KYIV, Ukraine — Ukrainian air defenses intercepted 18 attempted Russian strikes on Kyiv early Tuesday including six hypersonic missiles, military and city authorities said, largely foiling one of Moscow’s fiercest attacks so far.
The Ukrainian capitalResidents of were awaked around 3 a.m. by cascading booms that shook windows, set off car alarms and delivered a new dose of terror in a city mostly spared from direct damage and destruction in recent months.
Falling missile debris injured at least three people in Kyiv and caused damage to the city’s zoo and other central neighborhoods, city officials said.
The strikes continued for over 20 minutes in the capital, were among the most intense in months. The assault “was exceptional in its density — the maximum number of missile attacks in the shortest period of time,” Serhiy Popko, head of Kyiv’s city military administration, wrote on Telegram.
Ukrainian officials claimed a perfect interception rate, and credited Western-donated Patriot air defense systems with thwarting attacks by the most sophisticated Russian weapons. Yuriy Ihnat, a spokesman for the Ukrainian Air Force, said that Russia had expended millions of dollars in high-end missiles in a failed attempt to hit targets in the capital region.
“The enemy is attempting to achieve its goals,” Ihnat said.
“Right now it had the goal of striking certain installations in the region of the capital. These could be next to the city, or in the city — we can’t know what the enemy had in mind, because we destroyed everything.”
Ihnat said the Russians had fired from numerous locations. “They attacked with missiles from various bases: air, ground, sea,” he said. Russia also attacked the capital overnight with drones, Ihnat and other officials said.
The drone attacks, in particular, seem be part of an ongoing effort by Moscow to test Ukraine’s newly-supplied Western air defense systems, perhaps searching for vulnerabilities or aiming to deplete Kyiv’s missile stocks ahead of more intense ground fighting that is expected in coming weeks.
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Kelly Grieco, a senior fellow at the Washington-based Stimson Center, said that while the West had been able to address a shortage in missiles in Ukraine’s aging Russian-made air defenses by sending its own systems, Western air defense systems also had supply limitations.
“There are simply not many systems and missiles on hand to send to Ukraine and the defense industry cannot surge fast enough to meet demand,” Grieco said, noting that only two Patriot systems had been supplied to Ukraine.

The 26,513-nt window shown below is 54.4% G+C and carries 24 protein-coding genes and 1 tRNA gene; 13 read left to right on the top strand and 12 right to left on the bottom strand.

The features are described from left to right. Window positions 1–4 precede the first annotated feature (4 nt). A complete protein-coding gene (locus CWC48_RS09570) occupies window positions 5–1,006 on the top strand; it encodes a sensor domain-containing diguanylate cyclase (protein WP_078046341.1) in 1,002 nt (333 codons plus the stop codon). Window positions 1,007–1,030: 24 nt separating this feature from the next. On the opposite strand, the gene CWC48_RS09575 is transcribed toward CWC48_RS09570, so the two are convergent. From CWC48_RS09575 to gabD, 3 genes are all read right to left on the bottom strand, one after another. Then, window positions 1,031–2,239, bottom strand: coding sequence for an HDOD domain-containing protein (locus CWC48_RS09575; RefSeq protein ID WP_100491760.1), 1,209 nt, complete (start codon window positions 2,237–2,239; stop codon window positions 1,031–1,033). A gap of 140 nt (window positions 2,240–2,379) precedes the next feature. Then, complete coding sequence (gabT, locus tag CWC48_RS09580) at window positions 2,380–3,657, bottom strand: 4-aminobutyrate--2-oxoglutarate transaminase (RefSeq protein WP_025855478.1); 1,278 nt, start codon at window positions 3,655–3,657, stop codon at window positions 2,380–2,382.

Ukraine’s top military commander, Gen. Valery Zaluzhny, wrote on Telegram on Tuesday that the drones included both Iranian-made Shahed attack drones and Orlan-10 reconnaissance drones.
“All are destroyed!” Zaluzhny wrote.
The military said that Ukraine also demolished three Iskander land-based missiles and nine Kalibr cruise missiles that were launched from ships in the Black Sea.
. Roughly an hour after air alarms had sounded for the first round of attacks, they sounded again as Ukraine reported a second round, this time involving unmanned aerial objects.
Debris from the missiles landed in the central Solomyansky district, injuring three and setting a nonresidential building and several cars on fire.
Kyiv Zoo was also struck by falling debris, though no animals were reported hurt. Kyiv Mayor Vitali Klitschko wrote that a fragment of one rocket had hit a tree, but the branches were now being cleared and the zoo opened as usual at 10 a.m.
Since Russia resumed near-daily strikes on the capital in late April, Ukraine’s reinforced air defenses, including the Patriot systems, have spared Kyiv from damage.
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This achievement has resulted in a feeling of safety, which may be false
. On Monday evening, few people in the city’s packed bars and restaurants reacted when an air alarm sounded around 8 p.m. That alarm ended swiftly, with no reports of an attempted strike.
Earlier this month, Ukraine said it had used the Patriot system to shoot down a Russian hypersonic Kinzhal, or Dagger, missile over Kyiv — showing that it could take down one of Russia’s most feared, but also most expensive, weapons.
Oleksii Reznikov, the defense minister of the Ukraine, said in an interview recently that Russia was now focused on eliminating Ukraine’s air defense systems rather than aiming to destroy the country’s infrastructure.
That has prompted Ukrainian officials to insist that they need stronger aviation capabilities, including F-16 fighter jets and longer-range missiles.